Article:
By Chelsea Markowitz*
At long last, the most bruising and sometimes farcical election in recent US history has come to a close. What seemed unthinkable to many just a year ago has happened and Donald Trump will be the next president of the United States. While markets have slumped in response, one thing is certain: nearly half of the US population is now faced with a president that they resolutely view as unfit to lead.
For party loyalists, disappointment when a candidate of the opposite party is elected, is a normal occurrence. This time, however, the US population’s polarisation runs much deeper. This will likely lower Trump’s efficacy in the ‘honeymoon period,’ which is the early months following the elections when a new president has the greatest success at pushing through policy initiatives. He will surely have to distance himself from some of the outrageous remarks he made throughout the campaign and soften his stance, as he started to do towards the end of the campaign, to be an effective president.
A Republican Senate and House of Representatives certainly give him a better chance to push through standard Republican agendas such as lower taxes across the board. However, some of the more outlandish statements he has made at various points throughout the campaign, such as building a wall between the US and Mexico, and banning Muslim immigrants will surely not pass even in a Republican Congress. It is in the realm of foreign policy where the President enjoys more power, and up to this point the exact nature of how Trump will deal with global issues remains unclear, other than his intention of making ‘good deals’ with foreign leaders and ‘bombing ISIS.’
What does Trump’s election mean for Africa? At this point, it is difficult to tell. The discussion around Africa has been decidedly missing throughout the campaign, and while Clinton has a track record in dealing with the continent through her tenure as Secretary of State, with Trump, it is anyone’s guess.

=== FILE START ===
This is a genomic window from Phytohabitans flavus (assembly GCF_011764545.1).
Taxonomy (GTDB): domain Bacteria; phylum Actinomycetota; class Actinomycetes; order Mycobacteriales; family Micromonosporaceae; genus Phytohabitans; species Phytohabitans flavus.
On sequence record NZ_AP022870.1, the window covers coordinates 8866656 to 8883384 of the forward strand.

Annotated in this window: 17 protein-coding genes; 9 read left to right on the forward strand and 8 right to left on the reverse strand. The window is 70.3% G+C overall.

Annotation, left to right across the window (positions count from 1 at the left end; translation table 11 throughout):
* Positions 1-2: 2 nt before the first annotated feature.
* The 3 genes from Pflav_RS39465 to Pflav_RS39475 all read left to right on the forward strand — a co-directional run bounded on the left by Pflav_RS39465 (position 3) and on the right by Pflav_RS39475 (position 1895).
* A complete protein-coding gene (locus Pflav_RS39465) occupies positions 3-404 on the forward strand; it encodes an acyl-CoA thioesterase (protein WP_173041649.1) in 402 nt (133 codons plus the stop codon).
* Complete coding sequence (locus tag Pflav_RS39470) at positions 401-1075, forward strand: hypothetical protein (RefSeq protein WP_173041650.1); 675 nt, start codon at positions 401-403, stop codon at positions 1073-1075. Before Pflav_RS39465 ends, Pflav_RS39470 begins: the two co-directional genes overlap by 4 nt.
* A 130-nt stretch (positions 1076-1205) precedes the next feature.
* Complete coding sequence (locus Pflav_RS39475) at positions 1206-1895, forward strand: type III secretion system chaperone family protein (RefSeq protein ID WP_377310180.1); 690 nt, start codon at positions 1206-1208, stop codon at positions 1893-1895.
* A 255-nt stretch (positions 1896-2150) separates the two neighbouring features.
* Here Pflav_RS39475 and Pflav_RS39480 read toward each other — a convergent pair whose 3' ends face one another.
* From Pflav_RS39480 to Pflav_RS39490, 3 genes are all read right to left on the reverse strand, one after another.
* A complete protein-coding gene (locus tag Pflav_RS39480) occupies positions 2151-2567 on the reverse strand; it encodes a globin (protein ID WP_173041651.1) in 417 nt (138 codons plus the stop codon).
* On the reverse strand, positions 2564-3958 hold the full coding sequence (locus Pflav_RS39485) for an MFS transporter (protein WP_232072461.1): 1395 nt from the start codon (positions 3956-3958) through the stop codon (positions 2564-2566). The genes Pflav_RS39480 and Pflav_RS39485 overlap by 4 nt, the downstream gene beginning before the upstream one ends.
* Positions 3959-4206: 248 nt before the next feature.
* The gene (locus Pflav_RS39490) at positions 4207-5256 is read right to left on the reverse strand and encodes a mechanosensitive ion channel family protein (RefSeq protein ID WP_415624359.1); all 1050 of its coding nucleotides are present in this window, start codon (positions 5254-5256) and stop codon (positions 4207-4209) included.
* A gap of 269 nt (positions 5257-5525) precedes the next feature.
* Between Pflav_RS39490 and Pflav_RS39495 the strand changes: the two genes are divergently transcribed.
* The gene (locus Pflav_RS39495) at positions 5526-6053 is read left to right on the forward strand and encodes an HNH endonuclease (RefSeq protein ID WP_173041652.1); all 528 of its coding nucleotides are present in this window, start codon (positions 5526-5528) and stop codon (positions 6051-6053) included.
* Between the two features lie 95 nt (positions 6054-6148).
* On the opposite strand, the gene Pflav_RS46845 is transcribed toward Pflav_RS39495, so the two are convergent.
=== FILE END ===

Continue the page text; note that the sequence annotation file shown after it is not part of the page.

Historically, Africa has tended to be a bipartisan issue on the Hill, and the US’ unilateral trade preference scheme for Africa, the African Growth and Opportunity Act (AGOA), has been extended to 2025. It is unlikely to be a contentious issue, and Trump will likely focus his actions to support his anti-trade rhetoric on more publicly contentious issues such as China and renegotiating the North American Free Trade Agreement (NAFTA). Although in a more protectionist Congress, South Africa is likely to come under pressure during the annual AGOA review in terms of its preferential access to the US market, as was the case under Obama with South Africa’s chicken saga.
However, the real challenge may lie in negotiation of a post-AGOA free trade agreement between the US and the Southern African Customs Union (SACU), which would need to start during Trump’s presidency. Though this agreement would be off the public radar, one wonders whether Trump’s promise to negotiate tougher trade deals will lead to the same stalemate that ended US-SACU negotiations in 2003, when the US’ inflexible trade template did not leave policy space for South Africa and the other SACU members in the agreement.
In terms of aid, one can be sure this will not be a primary issue on the agenda of Trump, given his isolationist stance and promise to ‘make America great again.’ However, one will have to wait to see whether Trump will quietly continue important initiatives piloted under the Obama administration, such as Power Africa and the US-Africa Leaders’ Summit.
An important consideration for African leaders which must be relayed to Trump is the notion of a relationship with the continent based on partnership rather than charity. In spite of the criticism Obama has received for his legacy on the continent, this was an important idea that he pushed in his engagements with Africa throughout his presidency. Apart from Trump’s undertaking ‘to lock African dictators up’ he has not provided any insight into how he intends to engage Africa more broadly.
However, with a rapidly rising population and potential for a demographic dividend, the African continent is becoming increasingly important geopolitically, as evidenced by partnerships with other global players such as Japan through the Tokyo International Conference on African Development (TICAD) and China through the Forum on China-Africa Cooperation (FOCAC).
Trump will do well to acknowledge these dynamics and avoid overlooking the continent during his presidency.
*Chelsea Markowitz is a visiting researcher in the institutes Economic Diplomacy Programme.
This article was published at SAIIA